i) A binding command or obligation, so deeply rooted in custom, tradition and The Way We Do Things, that it would be unthinkeable to refuse to go where it obliges you to go and do what it obliges you to do. Magic is also generally involved in some fashion. On a world where all concepts have polar opposites, the opposite of a taboo.
2) A kind of comical-looking bird looking like a cross between a goose and a dodo, possibly called into being by residual magic looking for an outlet after the departure of the Sourcerer and in accordance with Rincewind's stubborn belief that a geas is a kind of avian lifeform...
Roundworld has Geas too: The observing of one's geasa is believed to bring power and good fortune. Often it is women who place geasa upon men. In some cases the woman turns out to be goddess or other sovereignty figure.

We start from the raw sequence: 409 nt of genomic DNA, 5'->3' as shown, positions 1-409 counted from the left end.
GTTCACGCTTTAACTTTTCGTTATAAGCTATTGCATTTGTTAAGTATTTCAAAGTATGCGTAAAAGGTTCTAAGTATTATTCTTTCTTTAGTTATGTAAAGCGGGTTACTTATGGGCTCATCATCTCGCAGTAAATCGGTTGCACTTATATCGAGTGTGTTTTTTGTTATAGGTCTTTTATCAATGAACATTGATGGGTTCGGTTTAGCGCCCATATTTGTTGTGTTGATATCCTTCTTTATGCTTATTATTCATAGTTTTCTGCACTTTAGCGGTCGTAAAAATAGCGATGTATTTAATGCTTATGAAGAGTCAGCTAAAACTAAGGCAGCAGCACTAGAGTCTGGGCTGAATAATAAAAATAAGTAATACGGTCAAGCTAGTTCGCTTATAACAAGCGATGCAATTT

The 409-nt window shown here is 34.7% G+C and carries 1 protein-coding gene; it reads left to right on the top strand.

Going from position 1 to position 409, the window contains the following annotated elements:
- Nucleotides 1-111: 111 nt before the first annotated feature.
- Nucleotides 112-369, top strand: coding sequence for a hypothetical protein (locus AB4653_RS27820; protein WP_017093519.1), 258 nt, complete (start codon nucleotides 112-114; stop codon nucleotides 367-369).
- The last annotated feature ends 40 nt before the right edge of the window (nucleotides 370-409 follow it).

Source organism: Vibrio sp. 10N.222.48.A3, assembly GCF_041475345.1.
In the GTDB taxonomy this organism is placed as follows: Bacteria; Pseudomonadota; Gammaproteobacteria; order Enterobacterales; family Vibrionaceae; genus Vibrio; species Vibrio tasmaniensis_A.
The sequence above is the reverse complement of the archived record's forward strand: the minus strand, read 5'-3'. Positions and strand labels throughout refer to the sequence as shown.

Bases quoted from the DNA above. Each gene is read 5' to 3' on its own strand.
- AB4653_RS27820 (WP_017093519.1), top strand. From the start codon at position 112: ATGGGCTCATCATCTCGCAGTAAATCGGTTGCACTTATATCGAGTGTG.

The geis is often a key device in hero tales, such as that of Cúchulainn in Irish mythology. Traditionally, the doom of the hero comes about due to their violation of their geis, either by accident, or by having multiple geasa and then being placed in a position where they have no option but to violate one geis in order to maintain another. For instance, Cúchulainn has a geis to never eat dog meat, and he is also bound by a geas to eat any food offered to him by a woman. When a hag (actually the trickster-goddess Morrigan in disguise) offers him dog meat, he has no way to emerge from the situation unscathed; this leads to his death. The story also vividly describes how Headology operates in the mythology of our world - it becomes clearer that the geas operates according to the laws of headology. (If you believe something to be so, it is more than halfway to being so).